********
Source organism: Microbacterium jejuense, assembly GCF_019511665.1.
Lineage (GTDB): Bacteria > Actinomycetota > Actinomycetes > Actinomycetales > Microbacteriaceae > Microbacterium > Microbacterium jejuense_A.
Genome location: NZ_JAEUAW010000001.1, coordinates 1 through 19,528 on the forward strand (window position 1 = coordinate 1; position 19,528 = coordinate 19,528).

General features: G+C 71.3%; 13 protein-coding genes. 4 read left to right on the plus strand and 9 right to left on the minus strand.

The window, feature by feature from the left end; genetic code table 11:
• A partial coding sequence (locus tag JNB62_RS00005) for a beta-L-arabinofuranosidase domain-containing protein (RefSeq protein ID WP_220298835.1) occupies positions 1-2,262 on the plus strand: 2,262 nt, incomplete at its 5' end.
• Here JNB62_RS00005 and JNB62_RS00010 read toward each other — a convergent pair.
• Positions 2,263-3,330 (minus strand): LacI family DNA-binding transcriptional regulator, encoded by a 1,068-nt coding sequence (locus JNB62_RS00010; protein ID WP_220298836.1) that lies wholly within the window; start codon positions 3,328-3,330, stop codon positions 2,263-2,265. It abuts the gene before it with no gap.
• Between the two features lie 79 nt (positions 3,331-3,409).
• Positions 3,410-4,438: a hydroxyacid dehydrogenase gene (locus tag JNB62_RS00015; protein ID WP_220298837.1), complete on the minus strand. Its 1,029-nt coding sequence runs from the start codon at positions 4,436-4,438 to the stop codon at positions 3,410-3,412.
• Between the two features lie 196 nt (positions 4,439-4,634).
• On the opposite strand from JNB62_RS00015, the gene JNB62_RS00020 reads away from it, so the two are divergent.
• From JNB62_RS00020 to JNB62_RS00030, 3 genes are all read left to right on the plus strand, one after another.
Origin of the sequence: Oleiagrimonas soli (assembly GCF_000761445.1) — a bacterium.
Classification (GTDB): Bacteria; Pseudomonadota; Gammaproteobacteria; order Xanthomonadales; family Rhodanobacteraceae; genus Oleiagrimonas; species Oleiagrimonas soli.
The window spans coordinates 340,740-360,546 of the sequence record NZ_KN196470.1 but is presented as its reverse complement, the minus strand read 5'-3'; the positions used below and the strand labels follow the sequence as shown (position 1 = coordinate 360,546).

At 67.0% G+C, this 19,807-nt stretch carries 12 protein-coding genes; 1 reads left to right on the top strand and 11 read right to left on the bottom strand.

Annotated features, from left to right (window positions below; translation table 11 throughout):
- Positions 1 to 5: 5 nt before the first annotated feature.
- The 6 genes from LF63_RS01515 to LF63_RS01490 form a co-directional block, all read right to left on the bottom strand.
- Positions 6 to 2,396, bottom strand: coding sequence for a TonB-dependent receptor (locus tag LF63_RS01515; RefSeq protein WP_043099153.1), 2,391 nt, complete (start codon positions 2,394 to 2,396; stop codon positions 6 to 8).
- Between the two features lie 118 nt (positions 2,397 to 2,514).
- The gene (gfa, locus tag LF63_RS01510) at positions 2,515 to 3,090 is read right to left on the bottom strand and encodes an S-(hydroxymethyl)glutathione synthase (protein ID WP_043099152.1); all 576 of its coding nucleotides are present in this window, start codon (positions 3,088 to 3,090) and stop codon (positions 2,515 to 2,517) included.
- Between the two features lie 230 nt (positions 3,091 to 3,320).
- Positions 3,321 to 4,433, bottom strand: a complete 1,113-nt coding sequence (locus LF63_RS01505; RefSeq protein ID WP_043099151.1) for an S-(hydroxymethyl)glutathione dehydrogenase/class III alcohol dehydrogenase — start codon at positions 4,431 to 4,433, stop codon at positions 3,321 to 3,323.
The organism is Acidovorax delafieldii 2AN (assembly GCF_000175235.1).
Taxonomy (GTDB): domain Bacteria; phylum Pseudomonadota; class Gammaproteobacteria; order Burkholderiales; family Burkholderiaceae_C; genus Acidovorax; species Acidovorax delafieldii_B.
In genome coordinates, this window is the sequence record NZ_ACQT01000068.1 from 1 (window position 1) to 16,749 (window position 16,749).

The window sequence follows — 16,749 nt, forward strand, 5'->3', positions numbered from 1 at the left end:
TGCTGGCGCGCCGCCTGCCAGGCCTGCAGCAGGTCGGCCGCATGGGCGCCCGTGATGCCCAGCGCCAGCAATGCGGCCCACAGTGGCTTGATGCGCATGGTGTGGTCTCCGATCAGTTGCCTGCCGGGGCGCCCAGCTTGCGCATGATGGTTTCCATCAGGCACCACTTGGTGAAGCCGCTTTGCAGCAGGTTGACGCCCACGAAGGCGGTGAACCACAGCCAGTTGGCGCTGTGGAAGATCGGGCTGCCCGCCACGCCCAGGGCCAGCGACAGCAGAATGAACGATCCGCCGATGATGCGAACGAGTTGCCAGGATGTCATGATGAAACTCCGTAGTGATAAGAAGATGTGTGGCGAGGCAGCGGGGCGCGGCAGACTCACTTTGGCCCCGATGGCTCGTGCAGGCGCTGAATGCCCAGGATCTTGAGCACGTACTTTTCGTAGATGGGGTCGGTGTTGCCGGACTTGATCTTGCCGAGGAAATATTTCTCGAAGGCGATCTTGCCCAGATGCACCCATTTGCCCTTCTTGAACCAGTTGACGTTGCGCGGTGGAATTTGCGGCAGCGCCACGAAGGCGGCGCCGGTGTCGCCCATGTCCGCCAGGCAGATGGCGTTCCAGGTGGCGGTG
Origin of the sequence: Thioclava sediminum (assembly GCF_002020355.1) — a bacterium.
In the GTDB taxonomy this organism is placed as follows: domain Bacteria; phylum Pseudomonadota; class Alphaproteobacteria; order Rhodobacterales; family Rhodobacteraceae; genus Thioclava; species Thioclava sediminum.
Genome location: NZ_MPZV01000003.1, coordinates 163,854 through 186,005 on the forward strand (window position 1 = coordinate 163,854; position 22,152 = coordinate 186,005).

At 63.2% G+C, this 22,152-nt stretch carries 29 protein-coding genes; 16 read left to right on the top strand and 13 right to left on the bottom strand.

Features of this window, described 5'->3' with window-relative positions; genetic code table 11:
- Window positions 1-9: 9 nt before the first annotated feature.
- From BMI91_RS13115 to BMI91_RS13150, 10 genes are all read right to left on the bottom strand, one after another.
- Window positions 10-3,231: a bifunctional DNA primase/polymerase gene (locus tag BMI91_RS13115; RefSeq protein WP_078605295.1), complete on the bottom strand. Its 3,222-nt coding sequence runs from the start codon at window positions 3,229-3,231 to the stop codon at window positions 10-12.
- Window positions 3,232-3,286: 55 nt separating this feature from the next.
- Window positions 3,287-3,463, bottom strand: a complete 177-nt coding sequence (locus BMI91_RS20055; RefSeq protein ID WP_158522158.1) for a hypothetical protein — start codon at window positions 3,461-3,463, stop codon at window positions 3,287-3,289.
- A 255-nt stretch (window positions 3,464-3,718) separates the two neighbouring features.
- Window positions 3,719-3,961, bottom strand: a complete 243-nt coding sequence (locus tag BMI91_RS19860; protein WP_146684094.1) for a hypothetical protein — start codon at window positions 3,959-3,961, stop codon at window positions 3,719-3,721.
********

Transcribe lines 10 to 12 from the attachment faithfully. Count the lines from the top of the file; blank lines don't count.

• Positions 3,410-4,438: a hydroxyacid dehydrogenase gene (locus tag JNB62_RS00015; protein ID WP_220298837.1), complete on the minus strand. Its 1,029-nt coding sequence runs from the start codon at positions 4,436-4,438 to the stop codon at positions 3,410-3,412.
• Between the two features lie 196 nt (positions 4,439-4,634).
• On the opposite strand from JNB62_RS00015, the gene JNB62_RS00020 reads away from it, so the two are divergent.